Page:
chooses to relate the gain of a horizontally-polarized antenna-array
at optimum height above ground, to a half-wave dipole in free space.
In this way he gives himself 6 db of ground-reflection gain. His quotation
should be correspondingly discounted. The practical basis of comparison
is to a half-wave dipole, same height and foreground. Almost all manufacturers,
when they do not state that the gain is related to a half-wave dipole,
are relating their gains to an isotropic radiator. This raises the gain
by 2.2 db as compared to gain over a half-wave dipole. If the manufacturer
has assumed that the reference isotropic radiator is in free space,
whereas his array is at optimum height above a perfectly reflecting
ground, then his quotation should be discounted by 8.2 db.
most helpful relation in evaluating gain in a Yagi antenna is the formula:
where L is length of the boom in the same units as the operating
wavelength, λ. Here the gain is that of the Yagi over a half-wave
dipole, broadside, at the same height and foreground, expressed as a
. In db,
This rule is good for optimized designs with element spacings up
to approximately 0.2λ maximum. It says some designs are carrying
more elements than they need, and may be delivering less-than-optimum
performance on that account.
Fig. 1 - Boom Length (λ) vs. Gain (dB)
The rule becomes less accurate as the boom length goes below a half
wavelength. Fig. 1 is a useful guide. It is taken, and somewhat shaded,
from another reference.6
For quads, use Fig. 1 plus
2 db, but only at the quad's optimum-design boom-length. The quad may
be considered, for estimating gain patterns, as two vertically-stacked
Yagis, The vertical spacing, however, is less than optimum: so 2 db.
is a better approximation than the 3 db which would apply in principle
for phased arrays. Quad power-gain does not increase linearly with boom
length, as is substantially the case with Yagis. Also, quads are more
susceptible to side lobes of polarization orthogonal to that of the
antenna's nominal polarization. Since h.f. signals arrive with random
polarization, this means side responses may be expected to be, relative
to Yagis, a problem.7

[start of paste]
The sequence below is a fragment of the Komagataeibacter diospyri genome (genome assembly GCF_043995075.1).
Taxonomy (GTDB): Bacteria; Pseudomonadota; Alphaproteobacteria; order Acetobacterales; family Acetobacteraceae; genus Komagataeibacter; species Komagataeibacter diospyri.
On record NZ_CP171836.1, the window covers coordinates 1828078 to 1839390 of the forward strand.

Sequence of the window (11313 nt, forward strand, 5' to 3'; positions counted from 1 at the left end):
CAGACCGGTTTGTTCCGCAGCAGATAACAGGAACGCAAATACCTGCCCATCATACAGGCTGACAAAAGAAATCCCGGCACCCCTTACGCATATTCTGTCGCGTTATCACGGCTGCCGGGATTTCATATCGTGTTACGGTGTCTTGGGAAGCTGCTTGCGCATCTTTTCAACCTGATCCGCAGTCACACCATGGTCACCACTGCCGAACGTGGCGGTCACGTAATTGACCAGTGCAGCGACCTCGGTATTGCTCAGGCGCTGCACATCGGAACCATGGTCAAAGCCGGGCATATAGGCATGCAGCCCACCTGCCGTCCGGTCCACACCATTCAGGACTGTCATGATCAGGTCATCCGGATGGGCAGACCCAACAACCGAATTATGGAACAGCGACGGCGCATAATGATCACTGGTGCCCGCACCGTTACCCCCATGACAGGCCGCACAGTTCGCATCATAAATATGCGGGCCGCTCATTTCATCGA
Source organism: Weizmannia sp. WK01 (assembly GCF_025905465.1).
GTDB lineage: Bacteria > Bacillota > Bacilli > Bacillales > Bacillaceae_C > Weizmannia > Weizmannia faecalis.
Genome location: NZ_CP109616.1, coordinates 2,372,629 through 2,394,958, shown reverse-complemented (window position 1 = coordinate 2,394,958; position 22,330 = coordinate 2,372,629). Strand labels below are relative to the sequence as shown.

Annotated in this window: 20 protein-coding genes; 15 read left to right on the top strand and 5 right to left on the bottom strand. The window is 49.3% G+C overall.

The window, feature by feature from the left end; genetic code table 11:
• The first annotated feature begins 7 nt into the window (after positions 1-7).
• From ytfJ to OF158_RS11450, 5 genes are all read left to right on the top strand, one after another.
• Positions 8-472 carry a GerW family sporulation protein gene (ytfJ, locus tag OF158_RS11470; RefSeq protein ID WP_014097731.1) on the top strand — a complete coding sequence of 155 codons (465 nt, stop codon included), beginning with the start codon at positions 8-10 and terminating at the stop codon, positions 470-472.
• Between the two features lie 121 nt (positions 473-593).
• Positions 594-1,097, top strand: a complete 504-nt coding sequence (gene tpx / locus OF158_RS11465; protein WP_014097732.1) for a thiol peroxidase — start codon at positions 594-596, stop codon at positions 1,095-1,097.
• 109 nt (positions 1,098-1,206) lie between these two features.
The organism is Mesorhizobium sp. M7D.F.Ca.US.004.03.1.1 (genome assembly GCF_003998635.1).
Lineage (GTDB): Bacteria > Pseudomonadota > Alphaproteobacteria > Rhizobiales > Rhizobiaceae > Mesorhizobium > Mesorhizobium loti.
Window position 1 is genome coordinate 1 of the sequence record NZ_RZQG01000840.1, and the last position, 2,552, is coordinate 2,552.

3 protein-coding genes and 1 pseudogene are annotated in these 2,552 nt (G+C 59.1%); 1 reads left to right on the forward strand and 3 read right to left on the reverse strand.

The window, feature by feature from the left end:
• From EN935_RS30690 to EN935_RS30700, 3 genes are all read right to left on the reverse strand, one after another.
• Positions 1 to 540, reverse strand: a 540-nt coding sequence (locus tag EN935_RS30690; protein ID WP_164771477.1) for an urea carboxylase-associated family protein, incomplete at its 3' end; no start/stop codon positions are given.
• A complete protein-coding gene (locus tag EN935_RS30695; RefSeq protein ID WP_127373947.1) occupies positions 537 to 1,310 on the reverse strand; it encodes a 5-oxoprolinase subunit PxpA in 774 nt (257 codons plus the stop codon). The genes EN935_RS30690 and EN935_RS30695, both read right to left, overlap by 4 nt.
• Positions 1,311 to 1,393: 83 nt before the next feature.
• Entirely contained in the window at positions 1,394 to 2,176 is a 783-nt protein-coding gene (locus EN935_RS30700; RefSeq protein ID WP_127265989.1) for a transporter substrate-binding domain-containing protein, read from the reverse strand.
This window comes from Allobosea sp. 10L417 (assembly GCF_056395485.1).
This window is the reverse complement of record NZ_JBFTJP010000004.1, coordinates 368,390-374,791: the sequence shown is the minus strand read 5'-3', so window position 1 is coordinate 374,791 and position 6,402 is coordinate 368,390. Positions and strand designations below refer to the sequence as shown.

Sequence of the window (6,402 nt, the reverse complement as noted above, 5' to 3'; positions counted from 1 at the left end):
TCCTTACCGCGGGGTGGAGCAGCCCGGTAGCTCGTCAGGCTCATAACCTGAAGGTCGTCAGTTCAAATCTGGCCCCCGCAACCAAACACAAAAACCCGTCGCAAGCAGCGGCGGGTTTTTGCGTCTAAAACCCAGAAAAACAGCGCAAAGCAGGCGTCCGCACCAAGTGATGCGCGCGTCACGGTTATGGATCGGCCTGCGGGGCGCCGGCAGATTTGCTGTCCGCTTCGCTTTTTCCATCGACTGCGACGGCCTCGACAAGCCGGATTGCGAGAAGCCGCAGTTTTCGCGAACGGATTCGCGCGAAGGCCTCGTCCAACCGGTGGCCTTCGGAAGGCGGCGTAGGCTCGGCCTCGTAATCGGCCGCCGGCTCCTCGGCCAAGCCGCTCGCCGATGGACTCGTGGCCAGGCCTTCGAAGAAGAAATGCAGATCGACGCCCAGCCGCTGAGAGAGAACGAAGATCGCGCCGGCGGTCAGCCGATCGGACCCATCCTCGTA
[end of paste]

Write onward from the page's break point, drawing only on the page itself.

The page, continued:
Measurements of antenna gain
are tricky. Usual complications are (a) ground reflections, (b) impedance
matching, (c) near-field effects, (d) reflections and absorptions from
nearby objects, (e) calibration of measuring detector and attenuators,
and (f) polarization effects. When scaling is attempted, further complications
are incurred. The subject is treated professionally.8
same material is published as IEEE Standards No. 149 (Revision of 48
IRE 2S2). January, 1965, and is available from IEEE Headquarters, 345
East 47 Street, New York, N. Y. 10017.
W3AFM has worked 310
countries on 20 c.w. only, in the period 1962-1965, from a topographical
depression beside a 4-lane highway in the middle of greater Washington,
D.C. Looking levelly from. the peak of his roof, he sees neighbors'
basement windows on all sides. This is not a construction article. Rather,
this series will present some new and stimulating ideas on subjects
such as antennas, station apparatus configuration, most useful apportionment
of dollar expenditures on various station components; etc.
the foregoing, one might infer that Yagis and quads are all a ham should
use. Because they can be rotated, this is not far from correct for 10
through 40 meters, where most DX is worked. Log-periodics are unattractive
for hamming because of their low gain, high cost, and structural complications.
For really high gain, up to, say 16 db., a rhombic can be a good dollar's
worth, real-estate considerations permitting. Rhombics call be nested